Your people are ready to give you feedback. Ask for it and embrace the results. It’s only going to help your brand.

What can your audience do to help you with your marketing materials? I want to know how other speakers are approaching this. Send me an email and tell me what your audience has to say about your website.

Is Your Social Sharing Showcasing Or Shouting?

Is Your Social Sharing Showcasing Or Shouting?

I’ve been helping Derek with the growth of his social media following – especially on Twitter, along with his social sharing, and I’ve noticed a disturbing trend amongst many of the speakers and speaker coaches he’s chosen to follow. Said speakers don’t seem to grasp the “social” concept of social sharing.

Social Sharing: Should Showcase, Not Shout!

I get it. Of course you want to share your own blog posts, ideas and savvy snippets from your public speaking journey.

As a speaker coach best practices are your bread and butter, and sharing those is smart.

But the way you go about sharing best practices, tips, tricks, and articles is as important as the shares themselves.

Too much “it’s all about me,” mucks up the works. Social is about sharing, not shouting from the rooftops.

Shouting on social media isn't about ALL CAPS or bold text. It's the what and when of your shares!Click To Tweet

You’re not posting in all caps, and Twitter doesn’t allow you to bold your text, so how on earth can your sharing be compared to shouting? Here’s how:

  • You only share your own content, over and over and OVER again.
  • When someone tweets or retweets something you’ve shared or published, you don’t respond – AT ALL, but you do RT your own content.
  • You’ve set up a ridiculous automated DM to go out to all new followers.
  • You tweet the exact same tip (no revisions or changes to the text) three times in the same day, sometimes within the same hour!
Are you crowing about past accomplishments or creating opportunities to connect?Click To Tweet

Crowing Does Little To Create Connection

When it comes to effective social sharing, it’s important to consider the intent and purpose of your shares.

Of course you’re trying to effectively showcase your expertise, your speaking or consulting success, your product and/or services.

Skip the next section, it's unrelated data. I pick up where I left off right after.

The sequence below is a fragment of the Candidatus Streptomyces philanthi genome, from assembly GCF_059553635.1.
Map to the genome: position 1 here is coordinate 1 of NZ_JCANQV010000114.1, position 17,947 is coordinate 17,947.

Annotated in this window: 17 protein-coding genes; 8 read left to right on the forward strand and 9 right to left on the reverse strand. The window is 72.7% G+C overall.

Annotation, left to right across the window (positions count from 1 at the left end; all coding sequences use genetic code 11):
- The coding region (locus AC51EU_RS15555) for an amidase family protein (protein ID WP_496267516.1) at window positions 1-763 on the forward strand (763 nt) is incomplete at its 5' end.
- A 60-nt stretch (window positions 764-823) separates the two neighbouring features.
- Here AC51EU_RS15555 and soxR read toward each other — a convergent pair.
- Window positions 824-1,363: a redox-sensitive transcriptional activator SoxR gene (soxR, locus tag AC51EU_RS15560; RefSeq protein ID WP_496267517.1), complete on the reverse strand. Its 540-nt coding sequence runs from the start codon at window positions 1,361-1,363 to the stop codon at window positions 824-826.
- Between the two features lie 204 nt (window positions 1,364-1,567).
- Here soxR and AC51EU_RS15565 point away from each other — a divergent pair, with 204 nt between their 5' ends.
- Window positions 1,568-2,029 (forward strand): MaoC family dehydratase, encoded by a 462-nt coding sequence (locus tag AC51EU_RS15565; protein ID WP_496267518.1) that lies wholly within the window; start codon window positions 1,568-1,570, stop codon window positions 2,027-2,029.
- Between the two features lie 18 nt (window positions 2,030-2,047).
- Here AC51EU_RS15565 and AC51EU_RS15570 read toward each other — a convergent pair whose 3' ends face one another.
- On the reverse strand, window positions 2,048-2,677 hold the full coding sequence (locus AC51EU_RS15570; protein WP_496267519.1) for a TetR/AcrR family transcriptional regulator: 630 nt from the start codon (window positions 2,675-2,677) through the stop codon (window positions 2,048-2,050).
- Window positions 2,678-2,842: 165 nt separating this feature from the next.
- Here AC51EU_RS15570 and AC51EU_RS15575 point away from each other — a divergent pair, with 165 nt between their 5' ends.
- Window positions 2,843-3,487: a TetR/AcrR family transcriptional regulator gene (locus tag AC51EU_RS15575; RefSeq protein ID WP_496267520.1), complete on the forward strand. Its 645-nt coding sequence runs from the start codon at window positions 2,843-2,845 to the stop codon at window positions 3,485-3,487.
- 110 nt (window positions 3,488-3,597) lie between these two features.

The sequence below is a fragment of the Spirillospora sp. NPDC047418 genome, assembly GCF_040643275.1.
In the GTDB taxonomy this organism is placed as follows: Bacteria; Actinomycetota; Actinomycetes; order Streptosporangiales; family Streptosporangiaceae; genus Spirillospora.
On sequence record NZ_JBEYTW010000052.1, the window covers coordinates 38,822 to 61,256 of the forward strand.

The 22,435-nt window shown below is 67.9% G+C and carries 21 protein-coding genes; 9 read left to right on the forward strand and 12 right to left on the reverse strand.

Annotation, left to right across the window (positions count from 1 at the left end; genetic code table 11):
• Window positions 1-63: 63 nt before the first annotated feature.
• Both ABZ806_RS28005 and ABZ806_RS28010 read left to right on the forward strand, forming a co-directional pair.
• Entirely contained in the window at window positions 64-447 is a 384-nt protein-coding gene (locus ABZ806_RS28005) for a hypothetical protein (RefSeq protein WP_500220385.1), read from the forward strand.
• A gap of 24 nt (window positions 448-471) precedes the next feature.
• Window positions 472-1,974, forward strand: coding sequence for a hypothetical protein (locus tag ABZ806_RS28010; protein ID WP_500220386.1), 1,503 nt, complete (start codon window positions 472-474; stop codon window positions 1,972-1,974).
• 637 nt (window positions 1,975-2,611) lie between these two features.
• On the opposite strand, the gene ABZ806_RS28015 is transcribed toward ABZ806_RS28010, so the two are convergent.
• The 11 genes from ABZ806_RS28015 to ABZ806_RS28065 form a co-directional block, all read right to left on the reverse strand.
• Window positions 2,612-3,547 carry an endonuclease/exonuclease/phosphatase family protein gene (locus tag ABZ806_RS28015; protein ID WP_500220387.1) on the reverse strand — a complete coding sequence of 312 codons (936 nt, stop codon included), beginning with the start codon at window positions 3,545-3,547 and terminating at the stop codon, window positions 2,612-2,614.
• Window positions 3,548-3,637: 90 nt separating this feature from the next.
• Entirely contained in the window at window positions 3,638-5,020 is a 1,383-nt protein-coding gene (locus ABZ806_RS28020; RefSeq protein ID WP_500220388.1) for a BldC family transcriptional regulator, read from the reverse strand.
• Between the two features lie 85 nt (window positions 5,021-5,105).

But social sharing is about balancing your best bits with the best bits you’ve found while interacting with others across the social space. You haven’t created ALL the content your given subject, now have you? Of course not!

Social sharing is about delivering the best content, the best ideas, the top tips to your audience. And you can’t do that alone.

Do you have a coach or mentor? Are you part of a mastermind or peer group? Do you read a lot of industry or niche articles? If you answered yes to any of those three questions you have something else to share!

Social Sharing Answers Questions

And your own content isn’t the only answer. Sometimes it’s not even the correct answer.

Guess what? You’re not the great and powerful, Oz. You don’t have all of the answers.

When you share the answers provided by your peers, colleagues and even your competitors, you showcase knowledge and an understanding that you don’t know it all. When you’re secure enough to share the ideas, best practices and smarts of your peer group, you’re sharing and being social, rather than shouting.

You can strut your smarts and ALSO share the smarts of others!Click To Tweet

When you answer the question, you win, even if the link shared doesn’t lead back to your own site. You’ve made the day of the individual who asked the question. You’ve also created an opportunity to connect and build a real relationship – with that individual and with the expert whose advice you shared.

Showcase Knowledge, Even If You Didn’t Publish It!

Sharing is caring. When your audience feels cared for they’ll continue to seek you out for answers and eventually you might make a sale, land a speech, get the gig.

Smart sharing involves providing the best information, even if you didn’t create it.